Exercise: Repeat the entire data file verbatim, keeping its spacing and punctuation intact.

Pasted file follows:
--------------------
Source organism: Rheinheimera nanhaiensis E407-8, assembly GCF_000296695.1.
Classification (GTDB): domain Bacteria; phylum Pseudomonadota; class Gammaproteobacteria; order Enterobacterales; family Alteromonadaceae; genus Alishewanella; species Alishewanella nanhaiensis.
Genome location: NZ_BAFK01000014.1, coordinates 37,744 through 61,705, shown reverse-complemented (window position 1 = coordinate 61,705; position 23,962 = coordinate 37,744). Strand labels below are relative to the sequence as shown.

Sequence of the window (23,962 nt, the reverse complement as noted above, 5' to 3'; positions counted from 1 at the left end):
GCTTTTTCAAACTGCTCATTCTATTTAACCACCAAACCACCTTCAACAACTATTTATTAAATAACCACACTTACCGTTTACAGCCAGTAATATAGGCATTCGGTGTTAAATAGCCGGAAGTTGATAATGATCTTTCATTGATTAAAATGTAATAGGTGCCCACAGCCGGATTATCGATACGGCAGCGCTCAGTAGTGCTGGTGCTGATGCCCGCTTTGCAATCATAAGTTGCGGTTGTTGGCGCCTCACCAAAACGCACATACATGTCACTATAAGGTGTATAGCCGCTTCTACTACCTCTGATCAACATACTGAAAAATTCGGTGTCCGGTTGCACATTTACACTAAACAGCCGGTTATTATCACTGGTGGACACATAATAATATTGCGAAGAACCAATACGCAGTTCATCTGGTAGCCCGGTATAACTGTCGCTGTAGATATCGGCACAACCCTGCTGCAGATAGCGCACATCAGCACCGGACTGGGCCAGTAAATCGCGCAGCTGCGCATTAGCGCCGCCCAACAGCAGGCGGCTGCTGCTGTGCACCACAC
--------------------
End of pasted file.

Source organism: Rheinheimera nanhaiensis E407-8, assembly GCF_000296695.1.
Classification (GTDB): domain Bacteria; phylum Pseudomonadota; class Gammaproteobacteria; order Enterobacterales; family Alteromonadaceae; genus Alishewanella; species Alishewanella nanhaiensis.
Genome location: NZ_BAFK01000014.1, coordinates 37,744 through 61,705, shown reverse-complemented (window position 1 = coordinate 61,705; position 23,962 = coordinate 37,744). Strand labels below are relative to the sequence as shown.

Sequence of the window (23,962 nt, the reverse complement as noted above, 5' to 3'; positions counted from 1 at the left end):
GCTTTTTCAAACTGCTCATTCTATTTAACCACCAAACCACCTTCAACAACTATTTATTAAATAACCACACTTACCGTTTACAGCCAGTAATATAGGCATTCGGTGTTAAATAGCCGGAAGTTGATAATGATCTTTCATTGATTAAAATGTAATAGGTGCCCACAGCCGGATTATCGATACGGCAGCGCTCAGTAGTGCTGGTGCTGATGCCCGCTTTGCAATCATAAGTTGCGGTTGTTGGCGCCTCACCAAAACGCACATACATGTCACTATAAGGTGTATAGCCGCTTCTACTACCTCTGATCAACATACTGAAAAATTCGGTGTCCGGTTGCACATTTACACTAAACAGCCGGTTATTATCACTGGTGGACACATAATAATATTGCGAAGAACCAATACGCAGTTCATCTGGTAGCCCGGTATAACTGTCGCTGTAGATATCGGCACAACCCTGCTGCAGATAGCGCACATCAGCACCGGACTGGGCCAGTAAATCGCGCAGCTGCGCATTAGCGCCGCCCAACAGCAGGCGGCTGCTGCTGTGCACCACAC